It's not the first thing that comes to mind until they get on a bike because first of all they see no utility in it because of the idea that these are but playthings, but yes, people really are afraid to cycle.

TownBikeMark said...

Where I live, you can get about all over the town without using a main road. I feel safe (never complacent mind) and there's new segregated cyclepaths being laid all the time it seems, as well as in neighbouring towns. London IS a different matter. On two recent occasions, one of them WAS a bit scary, the cycle lanes were a bit too close to buses for comfort, but at Dulwich, it was fine.

MY cycling is convenient and pleasant - just like that in the Netherlands. I'm sure it is for those who cycle in a similar manner. Then again, my slow, utility bikes are pleasant and convenient as that's the way they're meant to be.

The cycling lobby and bike business haven't been promoting slow, utility cycling as well as they might have; if they had, it might be more popular. As it is, I only have to look at a UK cycling forum, in the majority of bikeshops and pick up a UK cycling magazine to see that there's still some way to go.

I would have to look at facts from unbiased sources so I could draw a balanced conclusion as to what is happening with regard to cycling in the UK; I cannot help but feel that no matter what our government did, it would never be enough as it is Tory, whilst the cycling lobby tends to be left...

As it is, I'm rather enjoying my cycling and all I need is more money to buy the fantastic stuff from Germany, Switzerland, Denmark and Holland.

TownBikeMark said...

Oh, and by the way Dave,the reason many UK cyclists wear helmets and bright clothing in daylight as well as night may be because they're afraid. Or it could be because our current Highway Code recommends it.

I wear my everyday street clothes and always have except at night when I wear a high vis vest.

Hackney Cyclist said...

I was watching the "how the Dutch got their cycle paths" videos again recently and was struck by the comments from dutch peope on a reddit thread about it

"I'm dutch, and i had no idea we were so unique in this. For some reason the presence of those paths only seems logical to me."

"I'm dutch as well and I never realised it until I saw people in London protesting for them on Tv. Apparently almost no other country has it, which is very weird.
I cycle to school everyday, I cycle to my friends, I cycle everywhere"

"Even though we're one of the few (or only) country with such an cycle infrastructure, i feel like the other countries are the ones that are abnormal for not having it."

All of which I agree with. Whenever I visit the Netherlands I'm immediately taken aback by the huge amount of kids and old people cycling. As someone who cycles almost exclusively in London everyday I'm just not used to it. After a day or two though it just seems totally normal and the way it should be.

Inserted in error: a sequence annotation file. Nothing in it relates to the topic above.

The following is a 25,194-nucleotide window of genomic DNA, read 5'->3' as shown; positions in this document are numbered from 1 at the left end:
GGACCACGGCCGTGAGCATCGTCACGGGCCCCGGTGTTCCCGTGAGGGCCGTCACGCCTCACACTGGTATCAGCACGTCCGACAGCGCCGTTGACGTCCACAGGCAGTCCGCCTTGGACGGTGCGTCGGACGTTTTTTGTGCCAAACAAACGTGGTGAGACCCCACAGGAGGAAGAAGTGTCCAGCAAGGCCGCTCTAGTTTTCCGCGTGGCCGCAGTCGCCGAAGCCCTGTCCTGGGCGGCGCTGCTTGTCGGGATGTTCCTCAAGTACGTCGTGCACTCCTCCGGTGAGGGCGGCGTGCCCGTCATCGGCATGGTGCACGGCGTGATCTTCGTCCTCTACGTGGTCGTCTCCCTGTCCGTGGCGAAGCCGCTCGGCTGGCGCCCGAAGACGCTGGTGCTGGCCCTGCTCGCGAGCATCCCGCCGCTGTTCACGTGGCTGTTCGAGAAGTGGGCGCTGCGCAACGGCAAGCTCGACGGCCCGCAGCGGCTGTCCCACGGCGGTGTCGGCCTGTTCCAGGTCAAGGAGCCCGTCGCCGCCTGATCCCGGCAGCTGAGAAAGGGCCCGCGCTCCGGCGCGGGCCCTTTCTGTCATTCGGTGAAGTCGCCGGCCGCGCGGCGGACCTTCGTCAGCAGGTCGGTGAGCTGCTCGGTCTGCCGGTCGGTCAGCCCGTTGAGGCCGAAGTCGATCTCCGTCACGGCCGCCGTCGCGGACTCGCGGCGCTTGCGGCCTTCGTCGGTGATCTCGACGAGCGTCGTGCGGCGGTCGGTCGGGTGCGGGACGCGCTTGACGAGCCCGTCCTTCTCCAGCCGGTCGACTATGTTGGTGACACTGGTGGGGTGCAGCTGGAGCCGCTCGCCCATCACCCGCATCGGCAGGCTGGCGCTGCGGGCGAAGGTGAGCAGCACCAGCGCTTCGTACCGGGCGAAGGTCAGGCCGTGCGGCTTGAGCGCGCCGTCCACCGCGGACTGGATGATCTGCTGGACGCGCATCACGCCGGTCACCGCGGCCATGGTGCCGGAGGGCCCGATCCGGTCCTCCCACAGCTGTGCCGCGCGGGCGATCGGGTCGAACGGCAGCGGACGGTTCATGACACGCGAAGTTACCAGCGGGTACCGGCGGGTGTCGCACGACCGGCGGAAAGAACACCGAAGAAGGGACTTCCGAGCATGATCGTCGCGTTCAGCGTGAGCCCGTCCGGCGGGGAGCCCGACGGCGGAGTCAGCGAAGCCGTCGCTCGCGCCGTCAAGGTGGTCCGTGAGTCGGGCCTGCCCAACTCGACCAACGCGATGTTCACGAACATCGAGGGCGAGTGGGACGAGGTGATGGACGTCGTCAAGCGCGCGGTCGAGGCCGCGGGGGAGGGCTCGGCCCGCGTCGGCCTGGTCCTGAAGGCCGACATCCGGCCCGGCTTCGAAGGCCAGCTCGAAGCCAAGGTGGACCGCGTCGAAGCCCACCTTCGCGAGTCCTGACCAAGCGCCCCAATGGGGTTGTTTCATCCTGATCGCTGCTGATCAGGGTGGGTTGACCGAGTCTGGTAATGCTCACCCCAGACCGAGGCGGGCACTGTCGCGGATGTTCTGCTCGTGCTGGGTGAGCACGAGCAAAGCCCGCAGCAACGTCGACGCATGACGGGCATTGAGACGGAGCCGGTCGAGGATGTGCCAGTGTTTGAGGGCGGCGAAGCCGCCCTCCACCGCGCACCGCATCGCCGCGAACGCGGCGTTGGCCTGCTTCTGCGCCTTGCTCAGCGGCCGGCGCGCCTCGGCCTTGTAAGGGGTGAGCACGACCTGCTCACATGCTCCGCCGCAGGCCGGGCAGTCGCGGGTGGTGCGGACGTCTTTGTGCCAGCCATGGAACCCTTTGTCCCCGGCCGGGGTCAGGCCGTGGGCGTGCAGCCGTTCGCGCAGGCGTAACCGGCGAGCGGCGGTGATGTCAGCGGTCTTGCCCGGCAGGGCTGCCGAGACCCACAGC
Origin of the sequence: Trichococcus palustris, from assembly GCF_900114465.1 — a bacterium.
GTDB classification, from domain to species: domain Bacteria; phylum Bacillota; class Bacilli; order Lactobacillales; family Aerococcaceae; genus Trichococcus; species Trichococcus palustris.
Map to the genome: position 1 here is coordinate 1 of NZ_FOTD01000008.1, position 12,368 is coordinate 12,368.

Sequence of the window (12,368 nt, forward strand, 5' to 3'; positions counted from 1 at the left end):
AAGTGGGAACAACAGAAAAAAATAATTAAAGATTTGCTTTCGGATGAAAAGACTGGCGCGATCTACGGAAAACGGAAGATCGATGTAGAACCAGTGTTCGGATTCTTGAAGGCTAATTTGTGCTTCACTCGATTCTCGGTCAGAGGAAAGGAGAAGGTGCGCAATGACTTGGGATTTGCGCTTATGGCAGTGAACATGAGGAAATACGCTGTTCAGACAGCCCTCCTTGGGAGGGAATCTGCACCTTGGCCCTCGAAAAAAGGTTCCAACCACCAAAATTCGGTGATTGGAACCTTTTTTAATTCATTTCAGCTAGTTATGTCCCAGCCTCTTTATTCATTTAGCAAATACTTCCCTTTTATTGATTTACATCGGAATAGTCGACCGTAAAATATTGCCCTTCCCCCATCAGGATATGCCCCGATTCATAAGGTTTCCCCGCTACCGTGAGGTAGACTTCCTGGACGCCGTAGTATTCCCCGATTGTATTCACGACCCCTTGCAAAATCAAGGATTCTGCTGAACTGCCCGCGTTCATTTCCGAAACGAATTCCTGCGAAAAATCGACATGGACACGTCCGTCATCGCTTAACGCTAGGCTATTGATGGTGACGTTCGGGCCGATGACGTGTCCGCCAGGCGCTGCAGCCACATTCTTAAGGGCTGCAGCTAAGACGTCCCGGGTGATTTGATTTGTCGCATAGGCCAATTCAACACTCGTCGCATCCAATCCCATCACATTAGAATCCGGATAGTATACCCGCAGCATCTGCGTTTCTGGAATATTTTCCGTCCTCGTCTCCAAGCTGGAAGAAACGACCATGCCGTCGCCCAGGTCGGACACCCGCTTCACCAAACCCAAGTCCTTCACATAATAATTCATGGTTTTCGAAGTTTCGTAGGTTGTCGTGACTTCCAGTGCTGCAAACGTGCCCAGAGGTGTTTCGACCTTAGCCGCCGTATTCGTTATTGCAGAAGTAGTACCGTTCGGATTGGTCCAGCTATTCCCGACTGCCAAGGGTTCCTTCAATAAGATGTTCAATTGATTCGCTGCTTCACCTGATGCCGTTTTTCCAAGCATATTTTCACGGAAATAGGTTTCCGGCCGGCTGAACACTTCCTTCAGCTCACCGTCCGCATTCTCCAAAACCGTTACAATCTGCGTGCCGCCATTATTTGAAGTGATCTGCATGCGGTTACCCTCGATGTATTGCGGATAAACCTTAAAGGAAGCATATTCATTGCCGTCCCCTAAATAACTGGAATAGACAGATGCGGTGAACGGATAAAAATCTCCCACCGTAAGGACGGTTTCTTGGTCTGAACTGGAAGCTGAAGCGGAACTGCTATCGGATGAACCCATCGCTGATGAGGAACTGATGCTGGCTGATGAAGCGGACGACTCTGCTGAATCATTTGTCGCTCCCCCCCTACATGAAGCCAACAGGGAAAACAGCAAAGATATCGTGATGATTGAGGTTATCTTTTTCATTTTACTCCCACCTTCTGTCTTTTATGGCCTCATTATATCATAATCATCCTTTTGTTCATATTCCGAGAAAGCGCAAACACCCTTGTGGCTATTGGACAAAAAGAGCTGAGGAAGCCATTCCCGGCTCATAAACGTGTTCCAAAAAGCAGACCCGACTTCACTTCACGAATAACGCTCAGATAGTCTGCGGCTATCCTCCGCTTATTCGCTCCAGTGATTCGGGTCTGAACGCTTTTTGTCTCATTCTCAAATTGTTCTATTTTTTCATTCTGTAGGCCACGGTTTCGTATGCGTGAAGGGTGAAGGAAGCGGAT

I was at the TFL die in and we're not 'dangerising' cycling. It can be quite dangerous to cycle in London, almost everyone who does it regularly will have a 'close call' anecdote. Whilst you are statistically unlikely to die in a cycle collision in London it still feels dangerous; there is hardly a moment when you are not 'on guard' and the vast majority of London residents simply will not consider it. They're, understandably, fearful of cycling on five-lane wide gyratories with lorries so they get the tube, even if it takes longer and is expensive. No amount of training or TFL publicity will persuade them otherwise.

The Dutch have it spot on. Almost nobody wears helmets or high-viz as there is no need. Cars and bikes generally do not mix on the same roads and that is how it should be. Bikes are not cars, in the same way as pedestrians are not cars and should not be treated in the same way. Making yourself visible, 'taking the lane' and educating drivers will all help to protect yourself on the road but not sharing the road is much more pleasant and safer for everyone; cyclists and pedestrians.

departmentfortransport said...

Gilligan shows us his real job once again: to deflect criticism away from the Mayor. Look how good he is at that! Shame he's not so good with the cycling stuff though.

Christine Jones (Carter) said...

It's totally down to infrastructure, however this government bows to banks and public pressure alone. We have to generate public pressure and get the media on our side in the way they are about benefit cheats - something that is a tiny problem but has been given a disproportionate amount of action.
Somehow we have to light a fire, one that starts a chain reaction, clearly it's not death that will do that - there's already been too many. Something else, a good script, a good film, it's people or a person, we need to get to grips with playing the government at their own game.

litsl said...

I commute 5000 miles a year in central london. This weekend I'm taking the kids to Chessington just 7 miles away. I have a surly big dummy cargo bike where both kids can sit on the back in comfort with a 'hooptie' roll cage around them, both in child seats. Sad then that i cant find a suitable road to travel only 7 miles to Chessington (my daily commute is 27 miles round trip).

This is totally ridiculous.

Holland-Cycling.com said...

It takes a Brit living and cycling in the Netherlands to really get to the heart of the problem! Thanks for that.

I've been getting really frustrated hearing a lot of nonsense on this topic. "Cycling is dangerous." I think the Dutch have proved that it doesn't need to be, if you're willing to take cyclists seriously and invest in them - helmet legislation is simply not enough...


How I've longed to invite UK politicians over to the Netherlands for a cycle ride so they can experience themselves what can be achieved if the will is there.

David Hembrow said...

Holland-cycling: If you find any politicians who want to come, please send them in our direction. We have many years of experience of not just taking people for a pleasant ride but also explaining how and why it is pleasant.